Inconsistent deployment processes, scalability issues, and the lack of standardized project structures contribute to the complexity of ML development.

Addressing these challenges is crucial for establishing efficient, scalable, and reproducible machine learning workflows, a topic we will explore further in the subsequent sections of this deep dive.

By now, I hope you would have understood the profound challenges in developing machine learning models:

- Version controlling data, code, and models is difficult.
- Tracking experiment configuration is quite challenging and manual.
- Effectively collaborating with team members and sharing results is tedious.

These challenges can be elegantly taken care of with standard MLOps practices. These help us build, train, deploy, and even automate various stages in our machine learning projects, without much intervention.

One of the best tools in this respect is MLflow, which is entirely open-source.

As we will see ahead, MLflow provides plenty of functionalities that help machine learning teams effortlessly manage the **end-to-end** ML project lifecycle.

Being end-to-end means it includes everything we need to:

- Track experimentations
- Share code/model/data
- Reproduce results
- Deploy models
- Monitor performance
- Schedule updates, and more.

As of 24th Jan 2023, MLflow offers several key components.

**1) MLflow Tracking **for tracking experiments (code, data, model config, and results) and comparing them for model selection.

**2) MLflow Projects** for packaging code used in data science projects in a format that makes them reproducible on any platform.

**3) MLflow Models** for deploying machine learning models built in various libraries to diverse serving environments.

**4) MLflow Models** **Registry** for creating a dedicated system to manage, organize, version, and track ML models and their associated metadata.

As we will learn ahead, each of these components is specifically designed to solve a particular problem in a machine learning project lifecycle, which we also learned earlier.

Other than these two, MLflow recently added two more components:

**5) MLflow Deployments for LLMs** for streamlining the usage and management of various large language model (LLM) providers, such as OpenAI and Anthropic.

**6) MLflow LLM Evaluate** for evaluating LLMs and the prompts.

Don’t worry if you don’t understand them yet. We shall discuss them in detail in the upcoming sections.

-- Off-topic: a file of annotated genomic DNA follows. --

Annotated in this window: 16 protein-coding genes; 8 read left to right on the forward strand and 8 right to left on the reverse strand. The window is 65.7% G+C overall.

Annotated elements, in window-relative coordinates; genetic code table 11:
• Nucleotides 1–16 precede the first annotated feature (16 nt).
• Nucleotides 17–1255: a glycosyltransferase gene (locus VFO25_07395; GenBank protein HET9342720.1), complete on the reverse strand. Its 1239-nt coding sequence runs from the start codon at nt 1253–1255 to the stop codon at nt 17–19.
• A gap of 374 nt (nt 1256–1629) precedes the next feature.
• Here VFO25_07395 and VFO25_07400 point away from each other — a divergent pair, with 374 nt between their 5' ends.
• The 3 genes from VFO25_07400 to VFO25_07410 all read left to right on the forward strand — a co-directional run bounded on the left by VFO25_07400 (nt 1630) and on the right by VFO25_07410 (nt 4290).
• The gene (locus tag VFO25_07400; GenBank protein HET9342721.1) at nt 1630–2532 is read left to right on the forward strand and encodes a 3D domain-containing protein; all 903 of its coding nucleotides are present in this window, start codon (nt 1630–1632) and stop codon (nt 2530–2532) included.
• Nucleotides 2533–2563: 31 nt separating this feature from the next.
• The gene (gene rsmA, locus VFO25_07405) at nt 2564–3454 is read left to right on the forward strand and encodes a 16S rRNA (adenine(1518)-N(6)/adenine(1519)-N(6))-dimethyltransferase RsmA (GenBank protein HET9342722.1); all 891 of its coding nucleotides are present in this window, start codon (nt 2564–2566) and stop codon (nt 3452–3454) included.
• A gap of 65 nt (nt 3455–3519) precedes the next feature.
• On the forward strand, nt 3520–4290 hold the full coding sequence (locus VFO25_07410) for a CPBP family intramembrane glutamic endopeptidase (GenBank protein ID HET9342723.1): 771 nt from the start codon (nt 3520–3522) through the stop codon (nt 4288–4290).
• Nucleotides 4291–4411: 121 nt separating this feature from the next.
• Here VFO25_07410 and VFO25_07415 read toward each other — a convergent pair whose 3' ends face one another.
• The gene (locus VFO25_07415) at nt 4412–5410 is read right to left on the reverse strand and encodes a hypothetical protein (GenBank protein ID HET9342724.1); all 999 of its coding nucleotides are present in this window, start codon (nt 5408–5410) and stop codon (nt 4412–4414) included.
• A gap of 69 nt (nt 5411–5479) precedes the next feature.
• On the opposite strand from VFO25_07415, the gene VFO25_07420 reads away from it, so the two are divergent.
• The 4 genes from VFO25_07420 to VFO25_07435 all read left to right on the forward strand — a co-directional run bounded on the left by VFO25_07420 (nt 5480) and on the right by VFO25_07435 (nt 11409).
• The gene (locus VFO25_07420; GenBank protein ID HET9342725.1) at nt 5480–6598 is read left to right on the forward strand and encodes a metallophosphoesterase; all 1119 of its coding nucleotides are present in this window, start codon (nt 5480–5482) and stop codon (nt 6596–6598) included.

MLflow is available on PyPI and can be installed as follows:

Done!

Now, we can move to learning about the individual components of MLflow.

Machine learning model training is heavily driven by iterative experimentation. One may try various experiments by varying hyperparameters, testing new features, getting more data, using different algorithms, and many more.

During this iterative experimentation process, one inevitably ends with SO MANY combinations of experimental runs that it is almost impossible to remember how the best models were produced (*unless one is manually taking note of everything they did*).

In other words, tracing the best model to its exact configuration is quite challenging and tedious.

Why is it important, you may wonder?

Well, the ability to trace the best model to its exact configuration is crucial for several reasons, the primary reason being reproducibility.

Reproducibility is one of the critical aspects of building reliable machine learning. It is fundamental for collaboration among team members and for comparing models across different time points or environments.

Imagine this: Something that one works on one system but does not work on another reflects bad reproducibility practices.

However, definite reproducibility practices ensure that results can be replicated and validated by others, which improves the overall credibility of our work.

MLflow tracking enables reproducibility by recording and logging all the parameters, code versions, and dependencies used during model training.

This ensures that the entire experimentation process can be reconstructed precisely, allowing others to reproduce the results.

It provides an elegant UI, within which we can view the results of our model logging and compare them.

This UI can either be local or hosted on a remote server, which makes it quite easy to share experiments across different teams.

An experiment in MLflow is a named collection of runs, where each run represents a specific execution of a machine learning workflow or training process.

The concept of an experiment is designed to help organize and group together related runs, providing a structured way to manage and compare different iterations of your machine learning models.

When we start a new **experiment**, MLflow creates a dedicated space for it, allowing us to track and compare runs within that experiment easily.

And to elaborate further, a **run** is a single execution of a machine learning workflow within a specific experiment.

It encapsulates all the details of that particular execution, including the code, parameters, metrics, and artifacts produced during the run.

As we will see ahead, MLflow automatically logs various details of a run, such as the hyperparameters used, metrics calculated during training, and any output files or models generated.

The logged information is then accessible through the MLflow Tracking UI or programmatically through the MLflow API.

Before getting into the high-end technical details, let’s do a quick demo of setting up MLflow tracking in a simple data science project and understanding the MLflow UI.

What we shall be demonstrating ahead must be written in scripts and not in a Jupyter notebook.

For this demonstration, consider we have the following dummy classification dataset stored in a CSV: